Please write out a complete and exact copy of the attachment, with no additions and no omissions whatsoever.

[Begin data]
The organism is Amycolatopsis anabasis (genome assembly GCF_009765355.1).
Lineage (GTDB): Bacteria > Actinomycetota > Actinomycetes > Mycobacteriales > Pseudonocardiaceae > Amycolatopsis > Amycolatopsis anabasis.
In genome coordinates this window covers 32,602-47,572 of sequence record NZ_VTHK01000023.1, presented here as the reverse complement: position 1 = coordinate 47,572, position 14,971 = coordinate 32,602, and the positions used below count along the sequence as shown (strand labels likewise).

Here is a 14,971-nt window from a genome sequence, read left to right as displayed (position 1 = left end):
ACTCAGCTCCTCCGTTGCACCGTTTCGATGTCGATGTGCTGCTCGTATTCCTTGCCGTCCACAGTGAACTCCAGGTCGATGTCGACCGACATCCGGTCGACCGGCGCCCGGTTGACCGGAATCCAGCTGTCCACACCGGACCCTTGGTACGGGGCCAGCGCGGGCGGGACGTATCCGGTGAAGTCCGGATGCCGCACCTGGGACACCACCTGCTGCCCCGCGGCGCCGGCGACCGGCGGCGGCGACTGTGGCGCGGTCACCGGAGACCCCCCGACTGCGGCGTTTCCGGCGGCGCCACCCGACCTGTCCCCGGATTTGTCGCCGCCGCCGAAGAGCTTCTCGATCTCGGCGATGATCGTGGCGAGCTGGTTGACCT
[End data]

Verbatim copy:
The organism is Amycolatopsis anabasis (genome assembly GCF_009765355.1).
Lineage (GTDB): Bacteria > Actinomycetota > Actinomycetes > Mycobacteriales > Pseudonocardiaceae > Amycolatopsis > Amycolatopsis anabasis.
In genome coordinates this window covers 32,602-47,572 of sequence record NZ_VTHK01000023.1, presented here as the reverse complement: position 1 = coordinate 47,572, position 14,971 = coordinate 32,602, and the positions used below count along the sequence as shown (strand labels likewise).

Here is a 14,971-nt window from a genome sequence, read left to right as displayed (position 1 = left end):
ACTCAGCTCCTCCGTTGCACCGTTTCGATGTCGATGTGCTGCTCGTATTCCTTGCCGTCCACAGTGAACTCCAGGTCGATGTCGACCGACATCCGGTCGACCGGCGCCCGGTTGACCGGAATCCAGCTGTCCACACCGGACCCTTGGTACGGGGCCAGCGCGGGCGGGACGTATCCGGTGAAGTCCGGATGCCGCACCTGGGACACCACCTGCTGCCCCGCGGCGCCGGCGACCGGCGGCGGCGACTGTGGCGCGGTCACCGGAGACCCCCCGACTGCGGCGTTTCCGGCGGCGCCACCCGACCTGTCCCCGGATTTGTCGCCGCCGCCGAAGAGCTTCTCGATCTCGGCGATGATCGTGGCGAGCTGGTTGACCT